On Monday, Feb. 6, New Jersey Gov. Chris Christie signed legislation that not only makes data transparency a requirement for all state agencies, but also codifies the chief data officer position into state law.
The new Open Data Initiative (PDF) aims to increase public awareness of and access to state agency data in order to enhance transparency and accountability, encourage public engagement, and stimulate public policy and public service innovation.
What this ultimately means is that state agency data must be published online, whether it is on the state's already-established open data portal or their respective agency websites.
The person leading the charge is Chief Data Officer Liz Rowe, who has been in the position since March of 2015, and also took on the role and responsibilities of Deputy CTO for Policy and Governance when CTO Dave Weinstein was appointed in 2016.
"I was hired by the former Chief Technology Officer Steve Emanuel, who worked with the governor’s office to create the position of CDO," Rowe told Government Technology via email. "My role’s creation was in response of the evolution and bifurcation of 'IT' into 'information' and 'technology' domains."
When Rowe was brought on board, her directive from Emanuel was to develop a strategy for defining and managing enterprise data and information across the executive branch, while he focused on enterprise infrastructure and operations.
And while much about her position remains the same, the new Open Data Initiative formalizes Rowe's role, giving her the authority to establish procedures, standards and best practices around open data and data sets by each agency; develop a dataset format standard across all agencies; and monitor and ensure compliance.
"The initiative will help us drive the development of common standards and governance across the executive branch," Rowe said. And the stability of codifying the CDO position allows for foundational work to be started that will carry over multiple administrations, impacting many initiatives, and will continue to improve outcomes for citizens, no matter who is in the CDO post.
"What changes now is that this effort has become prioritized," she said. "Over the past two years, I have had discussions with many folks at all levels of state government who agreed with what we were trying to do, but due to resource constraints were not able to work with us on the necessary groundwork."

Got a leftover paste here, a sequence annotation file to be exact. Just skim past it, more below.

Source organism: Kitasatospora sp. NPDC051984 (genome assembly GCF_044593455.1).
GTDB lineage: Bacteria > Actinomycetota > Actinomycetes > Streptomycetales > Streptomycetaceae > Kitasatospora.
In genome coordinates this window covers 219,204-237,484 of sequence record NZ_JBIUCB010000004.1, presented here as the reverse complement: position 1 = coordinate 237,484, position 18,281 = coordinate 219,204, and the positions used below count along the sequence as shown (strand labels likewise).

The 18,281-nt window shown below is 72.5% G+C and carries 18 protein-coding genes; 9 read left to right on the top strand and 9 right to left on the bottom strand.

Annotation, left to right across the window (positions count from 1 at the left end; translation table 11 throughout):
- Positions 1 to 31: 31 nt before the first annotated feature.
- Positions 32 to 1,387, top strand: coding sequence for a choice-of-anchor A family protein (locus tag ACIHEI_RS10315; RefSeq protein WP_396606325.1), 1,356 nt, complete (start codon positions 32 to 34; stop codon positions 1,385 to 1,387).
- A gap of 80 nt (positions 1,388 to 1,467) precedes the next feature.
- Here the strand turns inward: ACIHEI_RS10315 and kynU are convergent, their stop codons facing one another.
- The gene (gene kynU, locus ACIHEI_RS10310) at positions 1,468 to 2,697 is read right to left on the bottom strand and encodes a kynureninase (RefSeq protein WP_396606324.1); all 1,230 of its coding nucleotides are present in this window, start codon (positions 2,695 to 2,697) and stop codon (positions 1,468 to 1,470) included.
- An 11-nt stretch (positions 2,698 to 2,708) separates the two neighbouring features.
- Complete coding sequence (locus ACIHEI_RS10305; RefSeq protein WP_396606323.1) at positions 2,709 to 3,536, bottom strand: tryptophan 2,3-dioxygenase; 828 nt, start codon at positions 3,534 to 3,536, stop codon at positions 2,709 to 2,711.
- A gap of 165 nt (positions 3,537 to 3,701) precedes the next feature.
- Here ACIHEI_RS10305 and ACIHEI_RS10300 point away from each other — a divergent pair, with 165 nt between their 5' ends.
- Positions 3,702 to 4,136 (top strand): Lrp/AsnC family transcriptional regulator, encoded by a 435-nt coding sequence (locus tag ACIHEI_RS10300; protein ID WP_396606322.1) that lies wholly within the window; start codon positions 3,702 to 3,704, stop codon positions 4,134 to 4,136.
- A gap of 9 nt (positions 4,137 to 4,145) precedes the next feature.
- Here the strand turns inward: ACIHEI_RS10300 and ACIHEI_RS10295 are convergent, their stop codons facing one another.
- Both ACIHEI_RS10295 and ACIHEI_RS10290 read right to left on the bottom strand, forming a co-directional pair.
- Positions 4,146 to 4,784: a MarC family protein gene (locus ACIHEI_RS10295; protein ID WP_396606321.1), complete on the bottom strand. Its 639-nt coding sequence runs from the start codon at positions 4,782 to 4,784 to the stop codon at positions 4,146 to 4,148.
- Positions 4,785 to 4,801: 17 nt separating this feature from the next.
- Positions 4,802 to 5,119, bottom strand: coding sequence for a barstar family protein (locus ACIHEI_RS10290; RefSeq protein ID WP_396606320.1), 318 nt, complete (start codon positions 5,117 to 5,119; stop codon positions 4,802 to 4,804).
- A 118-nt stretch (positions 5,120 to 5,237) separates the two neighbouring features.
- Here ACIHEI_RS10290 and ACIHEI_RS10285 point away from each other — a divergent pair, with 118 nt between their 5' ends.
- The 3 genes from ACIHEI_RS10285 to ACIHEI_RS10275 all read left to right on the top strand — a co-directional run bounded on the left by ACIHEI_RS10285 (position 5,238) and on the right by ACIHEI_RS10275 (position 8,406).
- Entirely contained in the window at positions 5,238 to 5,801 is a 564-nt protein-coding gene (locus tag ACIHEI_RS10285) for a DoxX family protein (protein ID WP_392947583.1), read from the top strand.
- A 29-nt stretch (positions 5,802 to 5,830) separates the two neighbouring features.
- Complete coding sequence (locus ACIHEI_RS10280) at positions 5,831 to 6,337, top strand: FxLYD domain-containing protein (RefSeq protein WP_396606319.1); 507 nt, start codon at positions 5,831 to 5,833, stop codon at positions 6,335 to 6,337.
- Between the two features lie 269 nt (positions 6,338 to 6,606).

But now they have a mandate and a timeline that they are required to meet, she said, noting that a lot of the relationship and education pieces have been done at the senior levels. "Hopefully that will help with awareness and facilitate adoption."
Another aspect of the initiative, Rowe said, is enterprise data sharing. "The statute directs me to work with the attorney general’s office to develop an approach to enable enterprise data sharing," she said, and acknowledged that the ability to share information between agencies thus far has been a challenge due to confusing regulatory requirements. "I look forward to being able to work with the AG’s office on practical controls for appropriate and secure data and information sharing to support and enable our agency’s missions."
That the CDO position is now a part of New Jersey state law is a step in the right direction, given the value data holds and the fact that the role is starting to mature and evolve in the public sector, but looking back over the last few years, Rowe says it was actually more helpful that she didn't start with a legislative mandate or executive order.
"This forced me to proactively identify and reach out to stakeholders across the state and in other states. I was able to learn from them their business problems — not their technology problems — and figure out how an appropriate data strategy would be of benefit to them and their clients’ outcomes," she said. "I’ve been able to develop relationships over the past couple of years and understand some of the real business and cultural impacts of what we’re asking them to do, insights I probably wouldn’t have gained if I’d been brought in to support a new initiative right out of the gate ... I think that what we build at this moment in time will be better for it."
Jessica Mulholland served as the Web editor of Government Technology magazine from October 2012 through September 2017. She worked for the Government Technology editorial team for nearly 10 years.